The National Institutes of Health has awarded nearly $144 million in new grants to develop new tools that can help investigate environmental exposures from the womb through later years in a child’s life and how this exposure affects child health and development, according to a news release.
“Technology advances have become a powerful driver in studying and understanding the start and spread of disease,” said NIH Director Francis S. Collins, MD, PhD, in a news release. “These projects will expand the toolbox available to researchers to improve our ability to characterize environmental exposures, understand how environmental exposures affect in utero development and function, and bolster the infrastructure for exposure research.”
Environmental exposures are a leading cause of morbidity and mortality for mothers and children worldwide, according to the release, and include chemical and biological factors such as air pollution, pesticides and infectious diseases, as well as psychosocial factors such as education, stress and neglect.
The three initiatives for these new awards include:
Develop new tools to enhance studies of environmental influences of pediatric diseases. This initiative includes developing sensor-based, integrated health monitoring systems through a program called Pediatric Research using Integrated Sensor Monitoring Systems. These systems will allow researchers to measure environmental, physiological and behavioral factors in epidemiological studies in children. This initiative also will establish the Children’s Health and Exposure Analysis Resource to provide researchers with access to laboratory and statistical analyses for their research.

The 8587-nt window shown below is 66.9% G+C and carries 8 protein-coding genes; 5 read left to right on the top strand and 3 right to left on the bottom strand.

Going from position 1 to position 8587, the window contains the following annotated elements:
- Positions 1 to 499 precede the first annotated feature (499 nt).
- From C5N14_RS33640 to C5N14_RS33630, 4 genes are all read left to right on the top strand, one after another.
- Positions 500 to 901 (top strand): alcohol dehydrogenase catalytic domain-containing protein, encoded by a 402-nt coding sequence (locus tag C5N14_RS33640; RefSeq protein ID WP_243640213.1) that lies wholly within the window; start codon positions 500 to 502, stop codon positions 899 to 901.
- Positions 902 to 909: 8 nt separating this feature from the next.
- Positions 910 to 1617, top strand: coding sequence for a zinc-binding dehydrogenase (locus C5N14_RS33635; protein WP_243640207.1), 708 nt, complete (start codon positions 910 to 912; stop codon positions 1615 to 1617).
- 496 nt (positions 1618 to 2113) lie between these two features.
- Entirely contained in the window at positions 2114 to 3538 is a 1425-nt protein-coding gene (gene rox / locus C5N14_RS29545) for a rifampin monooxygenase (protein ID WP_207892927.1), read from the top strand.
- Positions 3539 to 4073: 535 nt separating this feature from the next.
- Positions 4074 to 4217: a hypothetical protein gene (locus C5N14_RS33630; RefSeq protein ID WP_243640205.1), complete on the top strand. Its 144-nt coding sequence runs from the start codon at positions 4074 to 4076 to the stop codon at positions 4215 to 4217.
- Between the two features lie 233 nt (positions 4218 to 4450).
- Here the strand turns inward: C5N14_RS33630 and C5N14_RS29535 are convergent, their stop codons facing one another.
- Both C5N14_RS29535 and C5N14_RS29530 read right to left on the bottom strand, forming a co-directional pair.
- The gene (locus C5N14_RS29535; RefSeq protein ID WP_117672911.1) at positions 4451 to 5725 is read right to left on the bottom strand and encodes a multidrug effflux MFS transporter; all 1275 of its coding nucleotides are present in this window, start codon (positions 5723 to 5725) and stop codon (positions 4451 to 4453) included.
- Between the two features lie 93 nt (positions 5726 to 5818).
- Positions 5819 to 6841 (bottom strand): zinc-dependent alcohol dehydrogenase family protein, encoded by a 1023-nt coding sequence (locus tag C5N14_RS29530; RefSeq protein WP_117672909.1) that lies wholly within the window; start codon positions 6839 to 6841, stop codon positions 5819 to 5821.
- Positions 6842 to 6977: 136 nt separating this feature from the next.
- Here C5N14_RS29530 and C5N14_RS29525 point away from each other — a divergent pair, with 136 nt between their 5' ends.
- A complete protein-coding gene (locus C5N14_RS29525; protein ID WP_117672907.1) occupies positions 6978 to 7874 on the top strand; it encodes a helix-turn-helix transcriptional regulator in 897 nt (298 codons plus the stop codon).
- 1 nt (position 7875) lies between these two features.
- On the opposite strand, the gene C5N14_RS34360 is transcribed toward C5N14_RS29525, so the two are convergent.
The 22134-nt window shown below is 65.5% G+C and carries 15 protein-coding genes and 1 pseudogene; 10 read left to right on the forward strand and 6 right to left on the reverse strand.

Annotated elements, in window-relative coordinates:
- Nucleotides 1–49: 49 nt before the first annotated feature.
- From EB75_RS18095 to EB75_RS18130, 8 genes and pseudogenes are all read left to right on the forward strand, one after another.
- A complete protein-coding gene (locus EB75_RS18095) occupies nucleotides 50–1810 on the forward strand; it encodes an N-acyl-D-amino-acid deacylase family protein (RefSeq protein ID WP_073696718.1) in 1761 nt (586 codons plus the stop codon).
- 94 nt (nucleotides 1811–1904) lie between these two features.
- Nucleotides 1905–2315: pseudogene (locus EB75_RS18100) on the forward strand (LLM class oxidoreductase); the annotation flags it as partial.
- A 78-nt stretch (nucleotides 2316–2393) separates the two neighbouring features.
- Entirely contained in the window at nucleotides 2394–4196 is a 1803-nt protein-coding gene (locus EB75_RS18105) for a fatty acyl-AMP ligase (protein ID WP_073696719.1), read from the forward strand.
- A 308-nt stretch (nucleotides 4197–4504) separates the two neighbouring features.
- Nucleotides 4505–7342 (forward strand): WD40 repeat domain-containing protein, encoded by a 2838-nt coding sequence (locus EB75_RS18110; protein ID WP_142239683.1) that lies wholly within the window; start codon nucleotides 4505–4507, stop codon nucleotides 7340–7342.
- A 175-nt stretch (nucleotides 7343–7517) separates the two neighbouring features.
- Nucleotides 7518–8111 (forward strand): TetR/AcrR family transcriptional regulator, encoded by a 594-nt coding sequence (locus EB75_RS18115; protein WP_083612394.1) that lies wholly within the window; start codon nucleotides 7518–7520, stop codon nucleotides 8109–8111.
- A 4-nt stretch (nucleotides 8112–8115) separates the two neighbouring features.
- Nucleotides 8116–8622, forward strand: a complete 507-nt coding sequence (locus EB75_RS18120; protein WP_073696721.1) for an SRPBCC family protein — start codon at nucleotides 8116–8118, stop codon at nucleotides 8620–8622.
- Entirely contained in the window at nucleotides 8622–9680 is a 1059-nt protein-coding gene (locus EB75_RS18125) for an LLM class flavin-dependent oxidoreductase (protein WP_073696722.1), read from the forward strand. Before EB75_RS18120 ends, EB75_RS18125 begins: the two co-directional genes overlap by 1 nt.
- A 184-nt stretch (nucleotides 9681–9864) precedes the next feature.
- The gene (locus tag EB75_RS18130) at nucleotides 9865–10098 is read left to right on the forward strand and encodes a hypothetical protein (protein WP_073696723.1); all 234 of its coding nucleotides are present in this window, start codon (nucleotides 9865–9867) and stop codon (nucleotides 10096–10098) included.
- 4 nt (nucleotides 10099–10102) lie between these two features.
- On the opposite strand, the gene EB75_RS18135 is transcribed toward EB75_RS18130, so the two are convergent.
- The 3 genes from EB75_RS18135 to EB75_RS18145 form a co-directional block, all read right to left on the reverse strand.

Study the influence of the environment on in-utero development to identify the cause of future diseases and conditions via the extension of the Human Placenta Project, which aims to support the initial stages of development of next-generation placental imaging and assessment technologies and methods. The focus of this research is on identifying technology gaps and developing new technologies to explore the effects of environmental factors on placental structure and function during pregnancy.
Expand the examination of environmental influences on later child development by supplementing existing research grants.
Projects involve five NIH institutes and centers: Eunice Kennedy Shriver National Institute of Child Health and Human Development, National Center for Advancing Translational Sciences, National Institute of Arthritis and Musculoskeletal and Skin Diseases, National Institute of Biomedical Imaging and Bioengineering, and National Institute of Environmental Health Sciences.
These projects will advance the tools and knowledge base for a new multi-year initiative that will launch in fiscal year 2016 called the Environmental influences on Child Health Outcomes program.